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It’s going to be a mighty strange election.
Time flies when you’re in a pandemic. Just over four months have passed since Super Tuesday, and now there are just about four months until we vote in November. It’s going to be a mighty strange election. Just how strange? Here’s what we found:
Thanks to an order by the governor, election officials will send mail ballots to every registered voter in the state. (Never mind what the president said. Only registered voters will get ballots, not everyone.)
You might assume this is normal if you regularly get a mail ballot and vote at home. In fact, many voters, about 25 percent in San Diego County, normally don’t get mail ballots because they haven’t signed up to be permanent mail voters. For them, getting a mail ballot – and being able to vote by mail – will be new.
This election is also one of the first that won’t cost you a dime (or, more accurately 55 cents). Mail ballots are now postage-paid, so you won’t need to dig around your junk drawer for stamps. Yes, stamps. Young people: Ask your grandparents.
I used to vote at a polling place in a Clairemont mortuary, where I never failed to make a joke about how it was just like Chicago. You know, where the dead regularly vote. Graveyard humor! Poll workers love that.
Anyway, there won’t be voting at mortuaries this November or at your neighbor’s garage or the pizza parlor or pet groomer’s down the street. That’s because of new rules about where we can – and can’t – vote if we still want to vote in person on Nov. 3.
In another executive order, the governor called on election officials to consolidate polling places while still making sure there’s one for at least every 10,000 people. San Diego County will shrink the number of polling places from 1,548 to 235, and there’s likely to be few, if any, in private buildings.
That’s because each polling place must in a space of at least 2,000 square feet to allow for social distancing and deal with any surge, said Michael Vu, the registrar of voters. Also, officials don’t want to take the risk that the owners of a private building will make a last-minute decision to not host a polling place due to pandemic fears.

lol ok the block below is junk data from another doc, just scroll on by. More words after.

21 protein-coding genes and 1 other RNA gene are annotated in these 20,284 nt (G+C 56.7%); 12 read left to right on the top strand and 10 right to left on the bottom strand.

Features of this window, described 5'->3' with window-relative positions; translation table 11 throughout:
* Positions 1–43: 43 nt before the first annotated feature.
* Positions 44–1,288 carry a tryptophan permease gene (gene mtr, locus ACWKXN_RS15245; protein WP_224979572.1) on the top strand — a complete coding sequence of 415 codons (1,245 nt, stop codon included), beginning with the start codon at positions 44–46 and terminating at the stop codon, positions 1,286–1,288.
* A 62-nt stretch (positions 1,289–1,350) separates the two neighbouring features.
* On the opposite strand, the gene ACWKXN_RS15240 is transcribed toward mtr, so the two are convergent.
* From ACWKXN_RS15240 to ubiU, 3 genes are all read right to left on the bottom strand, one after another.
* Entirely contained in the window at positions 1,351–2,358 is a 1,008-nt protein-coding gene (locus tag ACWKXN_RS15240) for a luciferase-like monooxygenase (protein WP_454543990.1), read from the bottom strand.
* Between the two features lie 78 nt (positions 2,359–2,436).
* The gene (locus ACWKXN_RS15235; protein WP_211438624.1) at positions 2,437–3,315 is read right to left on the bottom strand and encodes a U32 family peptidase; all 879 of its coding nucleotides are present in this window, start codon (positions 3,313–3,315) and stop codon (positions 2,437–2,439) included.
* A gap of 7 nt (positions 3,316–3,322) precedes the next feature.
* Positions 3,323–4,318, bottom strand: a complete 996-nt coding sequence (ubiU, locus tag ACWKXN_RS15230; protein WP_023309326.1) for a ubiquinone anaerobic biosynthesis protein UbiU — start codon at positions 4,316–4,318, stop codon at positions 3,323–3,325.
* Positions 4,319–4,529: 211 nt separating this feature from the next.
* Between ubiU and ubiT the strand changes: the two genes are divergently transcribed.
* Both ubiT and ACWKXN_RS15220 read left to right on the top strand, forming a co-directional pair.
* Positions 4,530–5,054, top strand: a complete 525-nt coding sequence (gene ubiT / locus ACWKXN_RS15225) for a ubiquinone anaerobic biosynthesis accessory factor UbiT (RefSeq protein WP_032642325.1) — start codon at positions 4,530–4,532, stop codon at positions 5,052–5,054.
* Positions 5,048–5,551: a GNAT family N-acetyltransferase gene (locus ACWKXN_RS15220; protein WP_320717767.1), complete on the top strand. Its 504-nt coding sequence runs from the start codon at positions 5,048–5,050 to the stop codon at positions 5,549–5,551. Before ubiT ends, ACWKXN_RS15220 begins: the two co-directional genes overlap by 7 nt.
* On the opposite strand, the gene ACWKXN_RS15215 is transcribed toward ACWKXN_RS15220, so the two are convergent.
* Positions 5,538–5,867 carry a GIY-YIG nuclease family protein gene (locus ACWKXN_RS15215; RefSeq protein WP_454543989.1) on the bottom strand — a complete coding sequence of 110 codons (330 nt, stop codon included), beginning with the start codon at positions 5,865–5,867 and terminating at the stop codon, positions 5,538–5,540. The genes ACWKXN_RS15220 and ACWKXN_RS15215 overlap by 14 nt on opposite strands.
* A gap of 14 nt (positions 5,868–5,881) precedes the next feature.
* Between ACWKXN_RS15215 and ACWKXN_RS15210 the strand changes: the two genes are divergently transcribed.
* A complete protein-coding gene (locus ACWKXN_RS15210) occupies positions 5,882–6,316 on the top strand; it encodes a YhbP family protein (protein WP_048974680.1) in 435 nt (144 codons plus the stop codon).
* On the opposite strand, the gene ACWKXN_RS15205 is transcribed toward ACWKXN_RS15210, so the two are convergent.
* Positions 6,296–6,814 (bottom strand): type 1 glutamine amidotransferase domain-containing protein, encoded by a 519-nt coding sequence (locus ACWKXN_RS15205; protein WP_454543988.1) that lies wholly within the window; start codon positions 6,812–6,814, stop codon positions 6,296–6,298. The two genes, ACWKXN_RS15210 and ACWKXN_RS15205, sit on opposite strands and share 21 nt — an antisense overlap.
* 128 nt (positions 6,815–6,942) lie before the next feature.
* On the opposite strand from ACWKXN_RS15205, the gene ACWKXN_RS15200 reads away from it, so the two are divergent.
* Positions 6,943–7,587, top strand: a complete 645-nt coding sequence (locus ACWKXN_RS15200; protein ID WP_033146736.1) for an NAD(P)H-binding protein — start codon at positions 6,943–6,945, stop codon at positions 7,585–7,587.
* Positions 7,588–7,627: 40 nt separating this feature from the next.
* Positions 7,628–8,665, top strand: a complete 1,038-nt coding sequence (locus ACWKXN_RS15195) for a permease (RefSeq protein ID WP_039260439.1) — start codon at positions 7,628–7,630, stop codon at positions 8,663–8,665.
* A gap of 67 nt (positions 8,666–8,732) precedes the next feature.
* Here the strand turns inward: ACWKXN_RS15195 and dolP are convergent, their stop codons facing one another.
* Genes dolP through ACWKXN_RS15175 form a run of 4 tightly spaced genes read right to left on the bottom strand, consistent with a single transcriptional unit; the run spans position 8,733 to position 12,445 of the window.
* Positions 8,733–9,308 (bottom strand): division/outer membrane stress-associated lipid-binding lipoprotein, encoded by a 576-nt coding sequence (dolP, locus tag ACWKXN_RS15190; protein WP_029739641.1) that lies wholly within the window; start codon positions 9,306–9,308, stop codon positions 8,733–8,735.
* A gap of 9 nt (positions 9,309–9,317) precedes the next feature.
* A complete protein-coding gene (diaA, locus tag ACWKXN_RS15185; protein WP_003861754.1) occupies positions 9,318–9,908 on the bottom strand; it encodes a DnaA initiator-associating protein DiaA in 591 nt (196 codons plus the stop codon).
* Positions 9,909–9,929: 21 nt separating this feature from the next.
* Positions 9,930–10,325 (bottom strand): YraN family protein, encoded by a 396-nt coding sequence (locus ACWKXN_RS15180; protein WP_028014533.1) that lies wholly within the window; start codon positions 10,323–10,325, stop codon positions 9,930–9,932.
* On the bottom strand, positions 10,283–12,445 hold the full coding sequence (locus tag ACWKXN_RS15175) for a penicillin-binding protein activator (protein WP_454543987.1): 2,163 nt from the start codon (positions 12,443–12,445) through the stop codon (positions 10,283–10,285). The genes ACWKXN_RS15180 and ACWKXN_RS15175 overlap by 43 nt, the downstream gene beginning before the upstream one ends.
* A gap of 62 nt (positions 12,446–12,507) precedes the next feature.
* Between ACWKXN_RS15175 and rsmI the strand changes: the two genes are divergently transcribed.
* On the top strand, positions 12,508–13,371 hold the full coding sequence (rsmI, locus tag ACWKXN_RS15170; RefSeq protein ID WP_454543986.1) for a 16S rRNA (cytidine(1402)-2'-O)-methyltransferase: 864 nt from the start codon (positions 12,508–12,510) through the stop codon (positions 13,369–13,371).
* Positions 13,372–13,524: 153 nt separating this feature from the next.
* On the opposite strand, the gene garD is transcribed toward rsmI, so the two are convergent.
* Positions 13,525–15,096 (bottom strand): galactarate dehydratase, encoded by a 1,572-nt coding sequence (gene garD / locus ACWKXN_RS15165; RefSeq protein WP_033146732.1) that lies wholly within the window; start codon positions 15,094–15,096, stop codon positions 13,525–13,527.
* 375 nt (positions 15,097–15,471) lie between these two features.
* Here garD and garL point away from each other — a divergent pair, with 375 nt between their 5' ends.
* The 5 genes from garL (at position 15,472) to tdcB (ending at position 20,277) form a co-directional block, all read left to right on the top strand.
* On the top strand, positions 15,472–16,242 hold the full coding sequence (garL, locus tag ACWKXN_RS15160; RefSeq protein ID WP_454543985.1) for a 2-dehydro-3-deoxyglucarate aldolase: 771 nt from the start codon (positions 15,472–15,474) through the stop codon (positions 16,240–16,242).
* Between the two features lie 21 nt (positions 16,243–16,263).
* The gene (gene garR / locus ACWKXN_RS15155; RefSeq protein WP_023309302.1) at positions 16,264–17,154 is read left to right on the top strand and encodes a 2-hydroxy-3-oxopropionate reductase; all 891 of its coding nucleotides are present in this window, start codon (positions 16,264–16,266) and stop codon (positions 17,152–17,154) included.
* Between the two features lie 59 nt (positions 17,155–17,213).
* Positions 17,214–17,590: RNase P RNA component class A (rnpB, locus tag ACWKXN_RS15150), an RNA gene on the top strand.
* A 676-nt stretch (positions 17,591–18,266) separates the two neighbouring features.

The 235 consolidated polling places, known as “superpolls,” will include big spaces like school gymnasiums and recreation centers. Each will be open for voting and staffed by about 15 people for the four days before Election Day. The staffers have more to do this time around and will be paid instead of serving as volunteers. Hundreds of thousands of masks, gloves, face shields and hand sanitizer bottles will be on hand to protect them.
Why would anyone want to vote in person when they could just stay home and vote without even needing to lick a stamp? “Some will be dead-set on a physical polling place,” Vu said, “and some may need to if they’re a person with a disability.”
It’s also possible, in some cases, for voters with disabilities to vote from their car with assistance from a staffer. And homeless voters may find it easier to vote at a polling place than by mail.
Bonus explainer: Yes, the homeless can register to vote. They can use the mailing address of a friend (or relative or homeless shelter) and provide their equivalent of a residential address by pinpointing the cross streets where they live.
Touch-screen voting will be available at polling places for certain voters such as a blind person who needs to hear the ballot choices read aloud or those who lost or messed up (“spoiled”) their physical ballot.
But who wants to touch a germy touch screen these days? The registrar is figuring out what to do. Styluses are being considered (I use one to press elevator buttons), as are finger coverings. You know, like a mask but smaller and without all the political brouhaha.
If you’re a longtime local, you may remember getting to stab punch-card ballots with a metal pin. That was fun since you could really let it rip to vote against someone you hated. But Vu says these ballots went away circa 2003.
California is notorious for taking forever to count ballots. San Diego County alone could have 1,000-plus races in a general election, meaning that a few nail-biters typically take weeks of counting to resolve. But this time around, things could be different.
The keyword here is “could.” Vu is careful to not be the registrar of predictions. Still, officials now have the ability to begin counting mail-in ballots in the 29 days before the election, not the previous 14 days.
“We still can’t report the results, and we can’t hit the compile button until 8 p.m. on election night,” Vu said. So no peeksies. But this extended process could – maybe, possibly, hopefully, please please please – give us results more quickly.
But the timing is up to you, Vu said. If we all wait to vote until the last minute, we’ll still have to wait for clarity on close races.
So here’s the deal: Vote early, but not often, so election watchers can get some sleep on the big night.
Turns out my former mortuary polling place has lots of company. I asked Vu about unusual polling places, and he responded with a list that includes several mortuaries, a crematorium, a laundromat, a fencing place, an equestrian center, a car showroom, a theater, the Humane Society, a doggie day care center, a grocery store and a Rodeway Inn (room 124, if you’re scoring at home).